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The legal battle continues
By Erin Galbally
Minnesota Public Radio
March 4, 2002
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The First Amendment to the U.S. Constitution guarantees free speech and freedom of expression. Those protections extend to adult businesses. While pornography and strip clubs remain hot button issues, the legal debate has shifted. So has its location. The argument is no longer whether sex-oriented businesses can exist. Now, the question is how to regulate them legally, as strip clubs and adult bookstores move into small cities and towns.

Attorney Randall Tigue has built his career representing adult businesses, strippers and strip club owners against legal challenges. "The First Amendment is basically there to defend unpopular beliefs and causes, and that's what I do for a living," says Tigue. Listen to his comments on:
The future of the law and its relationship to adult businesses.
How the sex industry has changed.
What offends him.

(MPR Photo/Erin Galbally)

In 1973, the U.S. Supreme Court narrowly agreed on a definition for obscenity. In response, a leading opponent of the adult business industry declared pornography, sexually explicit speech, and adult entertainment would soon be left to history. Those predictions felt short. Instead, the sex industry has mushroomed into a multi-billion dollar enterprise.

No one knows that better than attorney Randall Tigue. Tigue has spent his legal career in courtrooms across the upper Midwest representing strippers, club owners and bookstore proprietors.

"The First Amendment is basically there to defend unpopular beliefs and causes, and that's what I do for a living," says Tigue.

Tigue got his start 20 years ago, defending Ferris Alexander, a well-known adult business entrepreneur. In the early 1990s, Alexander was successfully prosecuted under a tough anti-racketeering statute. His conviction ended his $11 million pornography empire. Alexander was sent to prison, and a new generation of entrepreneurs moved into Minnesota's sex industry.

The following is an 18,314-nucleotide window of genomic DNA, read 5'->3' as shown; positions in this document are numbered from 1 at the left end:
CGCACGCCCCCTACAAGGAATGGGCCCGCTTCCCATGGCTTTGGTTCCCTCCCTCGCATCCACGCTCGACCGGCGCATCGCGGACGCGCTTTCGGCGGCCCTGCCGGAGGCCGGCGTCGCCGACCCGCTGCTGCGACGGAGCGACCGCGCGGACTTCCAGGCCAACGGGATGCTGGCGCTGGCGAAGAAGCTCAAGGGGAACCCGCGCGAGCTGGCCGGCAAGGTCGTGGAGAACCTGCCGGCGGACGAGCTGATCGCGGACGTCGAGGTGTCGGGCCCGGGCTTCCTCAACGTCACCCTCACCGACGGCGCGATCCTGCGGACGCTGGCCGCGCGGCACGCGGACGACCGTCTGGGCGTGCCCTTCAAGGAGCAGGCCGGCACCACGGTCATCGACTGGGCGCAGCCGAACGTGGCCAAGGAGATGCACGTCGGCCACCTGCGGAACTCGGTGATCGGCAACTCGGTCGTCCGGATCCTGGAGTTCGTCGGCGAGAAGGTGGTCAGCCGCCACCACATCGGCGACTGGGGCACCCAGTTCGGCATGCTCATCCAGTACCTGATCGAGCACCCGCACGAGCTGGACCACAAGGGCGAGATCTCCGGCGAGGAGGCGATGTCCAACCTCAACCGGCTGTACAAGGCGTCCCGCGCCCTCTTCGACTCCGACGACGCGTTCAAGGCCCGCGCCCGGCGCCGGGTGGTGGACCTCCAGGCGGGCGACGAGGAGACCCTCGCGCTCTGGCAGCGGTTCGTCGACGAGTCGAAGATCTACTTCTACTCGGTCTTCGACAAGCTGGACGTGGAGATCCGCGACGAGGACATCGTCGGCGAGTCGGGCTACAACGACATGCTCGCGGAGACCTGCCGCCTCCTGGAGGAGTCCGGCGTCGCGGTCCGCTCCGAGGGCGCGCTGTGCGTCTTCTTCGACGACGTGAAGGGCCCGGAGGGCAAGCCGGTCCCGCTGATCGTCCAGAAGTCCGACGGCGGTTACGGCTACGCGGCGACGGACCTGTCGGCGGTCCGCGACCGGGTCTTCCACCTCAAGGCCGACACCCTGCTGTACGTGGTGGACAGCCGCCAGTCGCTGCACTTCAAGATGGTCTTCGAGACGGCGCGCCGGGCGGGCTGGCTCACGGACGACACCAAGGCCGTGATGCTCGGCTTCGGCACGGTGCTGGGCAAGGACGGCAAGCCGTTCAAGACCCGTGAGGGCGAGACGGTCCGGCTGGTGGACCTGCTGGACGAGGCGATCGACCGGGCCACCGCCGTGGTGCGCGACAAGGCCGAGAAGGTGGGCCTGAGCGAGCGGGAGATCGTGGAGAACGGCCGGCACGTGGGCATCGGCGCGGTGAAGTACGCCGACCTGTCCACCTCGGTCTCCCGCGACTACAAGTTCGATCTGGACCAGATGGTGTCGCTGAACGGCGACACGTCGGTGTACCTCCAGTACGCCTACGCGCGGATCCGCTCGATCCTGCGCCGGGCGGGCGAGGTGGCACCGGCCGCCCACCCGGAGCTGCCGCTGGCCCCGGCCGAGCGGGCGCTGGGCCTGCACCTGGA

As a result, Tigue's client list has grown substantially, to include virtually all of the newcomers. Despite his crusade on behalf of free speech, Tigue instructs his clients not to talk publicly about their businesses. But he is happy to explain why strip clubs have the right to exist.

"If you are offended by the presence of those in the neighborhood, frankly, there are people that are offended by the presence of Roman Catholic churches in their neighborhood, too. There are people who are offended by people of African-American heritage moving into the neighborhood, and the answer is you learn to live with it. That's a price of living in a diverse and free society," says Tigue.

The sign outside the Class Act Gentlemen's Club in Cannon Falls, Minn.
(MPR Photo/Erin Galbally)

Opponents would say Tigue has craftily built his career hiding his clients behind the First Amendment. Those guarantees of free speech and freedom of expression mean adult businesses, bookstores or strip clubs, have a legal right to exist. As a result, opponents now put their faith in obscure zoning laws to restrict the growth of those businesses.

If Tigue's clients make up one side of the debate, local officials in St. Cloud, Winona, and Cannon Falls represent the other.

One of those is Robert Raupp, the Benton County attorney. Part of Raupp's job has been to design and defend ordinances that restrict the county's modest collection of adult enterprises. Raupp says he represents a conservative community where concerns over indecency easily become campaign issues.

"I think there's a greater groundswell of public opinion in favor of restricting public indecency in a predominantly rural county, than one would find in other counties," says Raupp.

In the early 1990s, Benton County adopted an ordinance designed to move a local strip club, the King's Inn, away from a residential area. Owners of the club responded by taking the county to court. The case is still pending and the club remains open.